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Xandra Kramer

Thanks to Horatia Muir Watt and Hélène van Lith (Sciences Po) for this post

The PAX Moot Eliminatory Round took place last Tuesday in Paris with 8 universities mooting the cross border climate change moot case which addressed a number of complex transnational legal questions in Private International Law and was generously hosted by the ICC (see also our previous post).

Call for Papers on International Business Courts

Erasmus School of Law (under the ERC project Building EU Civil Justice) in collaboration with the Max Planck Institute for Procedural Law Luxembourg, and the Montaigne Centre for Rule of Law and Administration of Justice (Utrecht University) hosts the seminar ‘Innovating International Business Courts: A European Outlook’ that will take place in Rotterdam on 10 July 2018.

Christopher Whytock (Professor of Law and Political Science, UC Irvine) has published a number of interesting papers offering broad perspectives on the conflict of laws.

On 10 July 2018, a seminar on the establishment of international business courts in five Member States. will be held in Rotterdam. It is jointly organized by Erasmus, the MPI Luxembourg and Utrecht University, will be held in Rotterdam We will discuss these initiatives, in particular the novelties in the court administration and the procedural rules, exchange views on the possible impact on international commercial and complex litigation, and reflect on the challenges ahead. Eminent speakers from the Netherlands, the United Kingdom, France, Germany, and Belgium will shed their light on these new courts and existing practices. The seminar will bring together practitioners, academics, business representatives and policy makers from different countries.

On Monday, 23 April 2018, the Erasmus School of Law of Erasmus University Rotterdam (Netherlands) will host a national workshop that takes place within the framework of the research project “Informed Choices in Cross-Border Enforcement” (IC²BE). Funded by the Justice Programme (2014-2020) of the European Commission, the project aims to assess the working in practice of the “second generation” of EU regulations on procedural law for cross-border cases, the European Enforcement Order, European Order for Payment Procedure, the European Small Claims Procedure and the Account Preservation Order. The project has the objective to create a database of national case law. The project is led by the University of Freiburg (Prof. Jan von Hein), and partners are the MPI Luxembourg and the universities of Antwerp, Complutense, Milan, Rotterdam, and Wroclaw.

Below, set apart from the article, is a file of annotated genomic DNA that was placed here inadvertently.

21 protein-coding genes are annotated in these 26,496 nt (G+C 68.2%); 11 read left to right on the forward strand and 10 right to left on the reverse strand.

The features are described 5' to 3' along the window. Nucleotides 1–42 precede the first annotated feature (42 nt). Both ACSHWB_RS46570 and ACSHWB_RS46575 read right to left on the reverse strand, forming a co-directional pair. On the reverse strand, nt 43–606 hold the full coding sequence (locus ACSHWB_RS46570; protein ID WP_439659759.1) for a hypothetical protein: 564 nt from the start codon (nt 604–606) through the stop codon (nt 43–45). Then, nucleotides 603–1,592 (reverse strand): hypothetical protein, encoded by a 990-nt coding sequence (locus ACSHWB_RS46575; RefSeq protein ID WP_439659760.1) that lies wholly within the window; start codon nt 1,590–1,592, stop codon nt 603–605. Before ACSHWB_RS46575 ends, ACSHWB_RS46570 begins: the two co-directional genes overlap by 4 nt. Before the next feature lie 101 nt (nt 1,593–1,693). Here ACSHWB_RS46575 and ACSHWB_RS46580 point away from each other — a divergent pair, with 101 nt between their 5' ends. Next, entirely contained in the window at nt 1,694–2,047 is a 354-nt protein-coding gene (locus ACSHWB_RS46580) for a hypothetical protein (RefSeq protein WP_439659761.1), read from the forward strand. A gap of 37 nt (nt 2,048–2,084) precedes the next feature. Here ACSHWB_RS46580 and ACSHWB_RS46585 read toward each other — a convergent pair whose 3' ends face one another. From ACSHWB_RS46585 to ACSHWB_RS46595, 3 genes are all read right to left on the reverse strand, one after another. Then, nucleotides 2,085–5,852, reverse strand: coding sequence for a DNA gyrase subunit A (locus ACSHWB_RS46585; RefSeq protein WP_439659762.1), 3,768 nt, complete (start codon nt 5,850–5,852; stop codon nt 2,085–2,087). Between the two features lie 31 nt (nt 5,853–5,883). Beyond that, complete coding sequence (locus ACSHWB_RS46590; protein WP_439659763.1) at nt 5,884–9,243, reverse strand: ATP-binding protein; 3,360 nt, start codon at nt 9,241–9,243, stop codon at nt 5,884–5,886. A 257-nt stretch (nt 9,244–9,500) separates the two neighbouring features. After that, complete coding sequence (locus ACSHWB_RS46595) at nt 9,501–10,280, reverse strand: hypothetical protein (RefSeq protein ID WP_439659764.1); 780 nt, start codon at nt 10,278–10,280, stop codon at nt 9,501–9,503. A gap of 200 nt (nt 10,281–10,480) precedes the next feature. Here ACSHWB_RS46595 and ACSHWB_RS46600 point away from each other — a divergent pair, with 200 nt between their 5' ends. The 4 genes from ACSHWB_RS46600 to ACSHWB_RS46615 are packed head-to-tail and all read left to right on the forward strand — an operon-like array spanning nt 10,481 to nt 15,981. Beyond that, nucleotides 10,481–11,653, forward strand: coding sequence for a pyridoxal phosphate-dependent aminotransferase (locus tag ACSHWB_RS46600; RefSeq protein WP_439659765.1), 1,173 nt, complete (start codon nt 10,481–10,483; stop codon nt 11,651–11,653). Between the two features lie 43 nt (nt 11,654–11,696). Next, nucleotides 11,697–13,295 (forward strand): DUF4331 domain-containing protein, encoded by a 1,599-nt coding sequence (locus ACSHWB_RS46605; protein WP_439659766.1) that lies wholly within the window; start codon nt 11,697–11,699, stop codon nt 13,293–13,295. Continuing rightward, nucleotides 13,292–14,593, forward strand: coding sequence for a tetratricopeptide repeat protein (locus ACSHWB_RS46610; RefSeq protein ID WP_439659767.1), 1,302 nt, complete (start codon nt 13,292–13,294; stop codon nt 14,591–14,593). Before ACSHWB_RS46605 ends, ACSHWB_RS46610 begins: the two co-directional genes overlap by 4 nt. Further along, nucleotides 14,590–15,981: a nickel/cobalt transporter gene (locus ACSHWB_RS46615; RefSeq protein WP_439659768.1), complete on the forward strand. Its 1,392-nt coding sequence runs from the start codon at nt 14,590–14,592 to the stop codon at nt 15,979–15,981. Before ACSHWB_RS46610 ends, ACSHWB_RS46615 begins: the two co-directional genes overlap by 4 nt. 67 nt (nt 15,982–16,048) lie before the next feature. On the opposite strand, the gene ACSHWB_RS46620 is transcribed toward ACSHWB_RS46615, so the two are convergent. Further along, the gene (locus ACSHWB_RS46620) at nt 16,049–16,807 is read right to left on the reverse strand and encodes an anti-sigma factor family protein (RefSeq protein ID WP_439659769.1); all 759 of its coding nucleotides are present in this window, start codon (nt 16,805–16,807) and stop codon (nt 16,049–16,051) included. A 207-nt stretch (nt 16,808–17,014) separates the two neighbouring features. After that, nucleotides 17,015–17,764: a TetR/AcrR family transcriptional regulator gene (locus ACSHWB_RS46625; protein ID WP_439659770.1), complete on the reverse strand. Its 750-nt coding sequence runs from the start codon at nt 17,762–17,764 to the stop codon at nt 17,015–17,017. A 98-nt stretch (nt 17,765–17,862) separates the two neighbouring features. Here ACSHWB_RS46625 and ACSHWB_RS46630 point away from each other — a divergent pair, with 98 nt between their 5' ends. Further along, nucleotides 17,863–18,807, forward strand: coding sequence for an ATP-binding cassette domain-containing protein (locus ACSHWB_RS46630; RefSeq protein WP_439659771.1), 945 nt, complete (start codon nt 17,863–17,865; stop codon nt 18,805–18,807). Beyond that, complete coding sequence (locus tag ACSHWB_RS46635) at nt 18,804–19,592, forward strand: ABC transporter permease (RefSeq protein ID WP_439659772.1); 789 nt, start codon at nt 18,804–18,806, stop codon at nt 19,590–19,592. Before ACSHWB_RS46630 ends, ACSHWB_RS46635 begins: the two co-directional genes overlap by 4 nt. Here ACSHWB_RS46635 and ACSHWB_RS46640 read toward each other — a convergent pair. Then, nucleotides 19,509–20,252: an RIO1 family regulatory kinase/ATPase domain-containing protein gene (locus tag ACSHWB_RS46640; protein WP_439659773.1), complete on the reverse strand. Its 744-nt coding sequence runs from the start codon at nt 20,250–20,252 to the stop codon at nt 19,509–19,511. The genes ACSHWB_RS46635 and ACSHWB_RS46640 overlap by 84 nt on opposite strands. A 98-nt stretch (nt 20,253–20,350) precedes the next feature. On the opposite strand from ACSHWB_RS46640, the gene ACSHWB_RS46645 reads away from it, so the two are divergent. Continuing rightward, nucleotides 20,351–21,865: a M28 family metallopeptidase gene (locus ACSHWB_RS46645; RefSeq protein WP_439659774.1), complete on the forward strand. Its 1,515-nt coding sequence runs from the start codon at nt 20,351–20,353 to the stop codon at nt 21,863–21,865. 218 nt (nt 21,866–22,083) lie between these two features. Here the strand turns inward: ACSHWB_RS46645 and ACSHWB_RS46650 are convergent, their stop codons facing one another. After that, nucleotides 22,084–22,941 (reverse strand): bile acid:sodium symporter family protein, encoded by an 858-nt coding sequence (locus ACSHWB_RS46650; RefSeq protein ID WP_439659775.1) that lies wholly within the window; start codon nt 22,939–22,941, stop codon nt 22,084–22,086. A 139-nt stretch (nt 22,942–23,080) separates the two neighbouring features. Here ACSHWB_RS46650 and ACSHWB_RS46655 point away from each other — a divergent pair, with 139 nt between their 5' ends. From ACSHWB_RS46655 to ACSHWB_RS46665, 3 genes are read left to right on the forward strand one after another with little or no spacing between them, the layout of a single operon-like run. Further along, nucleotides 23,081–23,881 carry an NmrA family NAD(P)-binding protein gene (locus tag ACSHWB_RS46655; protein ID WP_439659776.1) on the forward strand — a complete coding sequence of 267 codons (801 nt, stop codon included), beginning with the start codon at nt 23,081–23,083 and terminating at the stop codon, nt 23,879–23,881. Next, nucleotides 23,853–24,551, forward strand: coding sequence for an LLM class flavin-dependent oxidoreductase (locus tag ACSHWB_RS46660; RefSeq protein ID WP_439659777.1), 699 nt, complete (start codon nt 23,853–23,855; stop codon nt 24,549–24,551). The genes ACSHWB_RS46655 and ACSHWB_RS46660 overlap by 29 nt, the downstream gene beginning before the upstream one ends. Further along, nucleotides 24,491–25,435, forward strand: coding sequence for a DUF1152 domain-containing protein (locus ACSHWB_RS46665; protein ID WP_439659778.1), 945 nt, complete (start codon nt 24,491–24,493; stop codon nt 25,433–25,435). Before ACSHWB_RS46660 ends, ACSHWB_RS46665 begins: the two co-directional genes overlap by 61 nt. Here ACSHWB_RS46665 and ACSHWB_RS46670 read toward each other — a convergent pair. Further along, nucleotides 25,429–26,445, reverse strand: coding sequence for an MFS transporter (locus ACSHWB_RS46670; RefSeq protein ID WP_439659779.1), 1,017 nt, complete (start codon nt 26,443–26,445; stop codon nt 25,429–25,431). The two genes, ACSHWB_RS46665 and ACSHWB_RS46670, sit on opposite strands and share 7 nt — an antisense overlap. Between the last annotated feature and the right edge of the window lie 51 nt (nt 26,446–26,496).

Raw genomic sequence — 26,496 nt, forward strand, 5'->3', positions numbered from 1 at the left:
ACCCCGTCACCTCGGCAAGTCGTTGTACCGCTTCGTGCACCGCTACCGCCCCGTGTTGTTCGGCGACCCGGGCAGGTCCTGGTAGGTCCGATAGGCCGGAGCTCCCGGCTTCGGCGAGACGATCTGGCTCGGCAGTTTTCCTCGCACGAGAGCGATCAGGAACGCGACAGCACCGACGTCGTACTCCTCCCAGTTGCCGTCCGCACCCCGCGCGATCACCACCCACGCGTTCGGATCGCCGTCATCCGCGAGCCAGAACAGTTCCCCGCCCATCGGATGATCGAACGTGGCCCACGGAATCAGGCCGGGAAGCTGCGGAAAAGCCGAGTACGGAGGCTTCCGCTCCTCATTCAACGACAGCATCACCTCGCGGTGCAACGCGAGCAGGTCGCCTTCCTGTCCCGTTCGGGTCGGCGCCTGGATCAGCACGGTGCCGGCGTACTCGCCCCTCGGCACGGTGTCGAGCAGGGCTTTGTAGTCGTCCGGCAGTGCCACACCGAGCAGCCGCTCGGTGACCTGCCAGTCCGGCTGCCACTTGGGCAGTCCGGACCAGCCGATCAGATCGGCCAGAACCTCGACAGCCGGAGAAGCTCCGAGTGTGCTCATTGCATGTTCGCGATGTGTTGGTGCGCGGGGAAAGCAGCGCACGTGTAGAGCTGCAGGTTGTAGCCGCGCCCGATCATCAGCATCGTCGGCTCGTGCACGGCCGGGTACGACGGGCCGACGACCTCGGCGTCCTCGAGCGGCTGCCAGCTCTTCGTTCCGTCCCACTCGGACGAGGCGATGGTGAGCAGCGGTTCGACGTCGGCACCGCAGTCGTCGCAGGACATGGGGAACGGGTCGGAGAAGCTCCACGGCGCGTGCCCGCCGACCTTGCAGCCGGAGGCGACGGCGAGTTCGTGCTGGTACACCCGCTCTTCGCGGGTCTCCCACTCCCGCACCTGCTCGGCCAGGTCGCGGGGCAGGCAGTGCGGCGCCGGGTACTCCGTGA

Save the date: Seminar International Business Courts

Innovating International Business Courts: A European Outlook

On 10 July 2018, a seminar will be held on the establishment of international business courts in a number of Member States. It aims to discuss these initiatives, in particular the novelties in the court administration and the procedural rules, to exchange views on the possible impact on international commercial and complex litigation, and to reflect on the challenges ahead.

A brief update on our previous post regarding the approval of the establishment of the Netherlands Commercial Court by the House of Representatives (Tweede Kamer). The bill is now scheduled for rubber-stamping by the Senate (Eerste Kamer) on 27 March 2018. This makes the kick-off date of 1 July 2018 realistic.

This one is next: the Netherlands Commercial Court!

By Georgia Antonopoulou, Erlis Themeli, and Xandra Kramer, Erasmus University Rotterdam (PhD candidate, postdoc researcher and PI ERC project Building EU Civil Justice)

Following up on our previous post, asking which international commercial court would be established next, the adoption of the proposal for the Netherlands Commercial Court by the House of Representatives (Tweede Kamer) today answers the question. It will still have to pass the Senate (Eerste Kamer), but this should only be a matter of time. The Netherlands Commercial Court (NCC) is expected to open its doors on 1 July 2018 or shortly after.

Written by Georgia Antonopoulou and Erlis Themeli, Erasmus University Rotterdam (PhD candidate and postdoc researchers ERC project Building EU Civil Justice)

On February 7, 2018 the French Minister of Justice inaugurated the International Commercial Chamber within the Paris Court of Appeals following up on a 2017 report of the Legal High Committee for Financial Markets of Paris (Haut Comité Juridique de la Place Financière de Paris HCJP, see here). As the name suggests, this newly established division will handle disputes arising from international commercial contracts (see here). Looking backwards, the creation of the International Commercial Chamber does not come as a surprise.  It offers litigants the option to lodge an appeal against decisions of the International Chamber of the Paris Commercial Court (see previous post) before a specialized division and thus complements this court on a second instance.

The fourth issue of 2017 of the Dutch Journal on Private International Law, Nederlands Internationaal Privaatrecht, contains contributions on the likely response of developing countries to the Principles on Choice of Law in International Commercial Contracts 2015 developed by the Hague Conference on Private International Law, the interpretation of Article 9(3) of the Rome I Regulation by the Court of Justice of the European Union in the case Nikiforidis v. Republik Griechenland, the consequences of a ‘hard Brexit’ for the Family Law areas currently covered by EU regulations, and new developments in China’s recognition and enforcement of foreign judgments.